Waking Up America

This is a collection of talks given by Venerable “Luangpor” Pramote Pamojjo on his visits to America in the summers of 2012 and 2013. The talks were translated live by Jess Peter Koffman and edited afterward. Due to the nature of live translation, some content from the original Thai version may be absent and some content may be briefly expanded upon for the benefit of newcomers.

It’s a very monumental moment when people outside of our Buddhist country become interested in the Buddhist teachings. It gives us the opportunity to expand this beautiful knowledge, these beautiful teachings across the globe.

Don’t create an image in your mind of Buddhism being just about rituals and ceremonies. Buddhism is not just about rituals and ceremonies. If we study the truth of the Buddhist teachings, we’ll see that actually Buddhism is a field of study about how to develop our mind so that it can be free of suffering. Of course, there are rituals like bowing, flowers, ceremonies and all these different types of things. Yet the essence of Buddhism is about how it is that we free our mind from suffering once and for all.

If we truly understand the Buddhist teachings, what it is that the Buddha is truly teaching us, then it won’t take long in order to remove suffering from our mind. It doesn’t matter what our religion or our rituals are. If we study the Buddha’s teachings and follow them correctly, we’ll be able to free ourself from suffering. If we practice, our belief system becomes irrelevant.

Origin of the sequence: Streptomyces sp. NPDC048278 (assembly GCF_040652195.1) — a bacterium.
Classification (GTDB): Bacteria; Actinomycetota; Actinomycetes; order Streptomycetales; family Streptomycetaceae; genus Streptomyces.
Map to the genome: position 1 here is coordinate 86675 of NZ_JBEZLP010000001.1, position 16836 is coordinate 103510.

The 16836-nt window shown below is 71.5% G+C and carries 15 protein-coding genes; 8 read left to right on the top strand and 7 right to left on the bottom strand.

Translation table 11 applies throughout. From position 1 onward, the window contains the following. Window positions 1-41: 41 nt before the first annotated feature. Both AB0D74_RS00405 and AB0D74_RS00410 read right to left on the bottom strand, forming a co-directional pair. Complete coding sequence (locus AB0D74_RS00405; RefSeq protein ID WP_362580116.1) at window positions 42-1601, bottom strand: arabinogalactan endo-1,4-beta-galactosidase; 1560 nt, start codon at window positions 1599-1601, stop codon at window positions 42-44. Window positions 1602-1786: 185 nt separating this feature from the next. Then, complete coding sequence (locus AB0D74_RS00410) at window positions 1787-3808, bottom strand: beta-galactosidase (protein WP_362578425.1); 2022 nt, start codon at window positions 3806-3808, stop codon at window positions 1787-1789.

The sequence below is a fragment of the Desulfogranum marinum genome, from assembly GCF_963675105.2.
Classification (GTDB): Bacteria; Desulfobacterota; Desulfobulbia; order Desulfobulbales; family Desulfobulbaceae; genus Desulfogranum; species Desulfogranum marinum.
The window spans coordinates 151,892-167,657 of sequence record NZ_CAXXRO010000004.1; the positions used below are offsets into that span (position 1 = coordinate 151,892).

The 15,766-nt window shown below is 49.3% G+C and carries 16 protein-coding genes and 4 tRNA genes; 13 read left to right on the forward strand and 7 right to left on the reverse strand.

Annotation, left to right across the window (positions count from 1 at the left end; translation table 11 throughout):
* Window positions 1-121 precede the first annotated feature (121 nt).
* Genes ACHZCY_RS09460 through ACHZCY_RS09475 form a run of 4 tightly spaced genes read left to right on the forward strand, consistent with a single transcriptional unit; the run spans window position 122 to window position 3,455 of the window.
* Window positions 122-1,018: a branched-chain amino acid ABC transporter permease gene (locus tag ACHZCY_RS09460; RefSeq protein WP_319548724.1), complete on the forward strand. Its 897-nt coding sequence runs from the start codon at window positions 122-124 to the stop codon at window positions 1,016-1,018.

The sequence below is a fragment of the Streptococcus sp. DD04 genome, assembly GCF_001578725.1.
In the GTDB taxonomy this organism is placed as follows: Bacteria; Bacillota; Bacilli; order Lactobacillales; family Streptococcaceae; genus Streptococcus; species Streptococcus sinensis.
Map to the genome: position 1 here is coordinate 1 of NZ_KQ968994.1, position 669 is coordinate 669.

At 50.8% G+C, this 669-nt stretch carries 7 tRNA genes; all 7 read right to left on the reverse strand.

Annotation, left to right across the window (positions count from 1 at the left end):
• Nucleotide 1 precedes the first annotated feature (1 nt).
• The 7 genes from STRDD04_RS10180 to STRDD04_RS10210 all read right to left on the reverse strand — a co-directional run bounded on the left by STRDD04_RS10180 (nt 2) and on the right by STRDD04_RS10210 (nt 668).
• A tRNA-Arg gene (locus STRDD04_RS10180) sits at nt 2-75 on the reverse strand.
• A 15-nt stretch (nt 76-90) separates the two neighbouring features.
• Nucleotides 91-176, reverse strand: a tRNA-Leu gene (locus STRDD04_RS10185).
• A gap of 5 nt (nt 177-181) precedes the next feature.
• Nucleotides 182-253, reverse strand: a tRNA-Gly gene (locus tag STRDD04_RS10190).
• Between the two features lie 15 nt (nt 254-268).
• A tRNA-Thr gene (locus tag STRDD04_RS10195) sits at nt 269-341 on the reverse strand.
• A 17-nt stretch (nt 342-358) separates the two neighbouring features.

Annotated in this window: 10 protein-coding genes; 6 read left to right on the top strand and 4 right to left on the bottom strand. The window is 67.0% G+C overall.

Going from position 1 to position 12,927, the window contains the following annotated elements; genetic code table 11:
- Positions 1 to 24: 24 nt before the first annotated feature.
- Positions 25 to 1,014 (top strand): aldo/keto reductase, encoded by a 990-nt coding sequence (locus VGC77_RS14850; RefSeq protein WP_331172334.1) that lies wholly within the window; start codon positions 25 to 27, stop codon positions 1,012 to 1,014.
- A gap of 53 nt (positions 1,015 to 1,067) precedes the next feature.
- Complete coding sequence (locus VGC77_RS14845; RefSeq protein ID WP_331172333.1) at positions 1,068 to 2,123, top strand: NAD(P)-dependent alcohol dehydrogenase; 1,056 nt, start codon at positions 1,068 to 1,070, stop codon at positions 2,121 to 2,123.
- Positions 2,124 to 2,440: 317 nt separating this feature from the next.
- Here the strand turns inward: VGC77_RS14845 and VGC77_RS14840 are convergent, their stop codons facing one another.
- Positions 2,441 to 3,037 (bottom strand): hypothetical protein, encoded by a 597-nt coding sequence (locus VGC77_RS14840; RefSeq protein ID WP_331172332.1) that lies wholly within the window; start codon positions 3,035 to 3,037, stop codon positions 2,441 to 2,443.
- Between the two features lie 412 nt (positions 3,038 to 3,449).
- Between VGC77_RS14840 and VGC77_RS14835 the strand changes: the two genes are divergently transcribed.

I’m asking for about an hour here to talk about the essence of what the Buddha’s teachings are.

It isn’t a difficult thing to study one’s own mind. When I started practicing at seven years of age, I learned to practice making my mind quiet and still using the in and out breath. Watching the in-and-out breath, I was able to make my mind quiet. Then I would go into the world and do my daily activities and my mind would get busy again. So, I would go back and get quiet and calm, and sure enough, when back in the world, the mind got busy and stressed. It was for about 22 years that I only practiced this. I would just waver back and forth between having a busy and restless mind and then doing some meditation and making a quiet and a still mind. I didn’t get to the essence of the teachings of how to free oneself from suffering.

When I was 29 years old, I finally met my teacher that developed me further. His name was Luangpu Dune or Venerable Grandfather Dune. He told me that it’s not difficult to practice the Buddhist teaching. He said all we have to do is instead of being just a thinker and someone that is always fabricating stories in one’s mind, we come to study the mind itself and see what the mind is doing. We learn to study the mind. That’s what he taught me, to watch and study my own mind.

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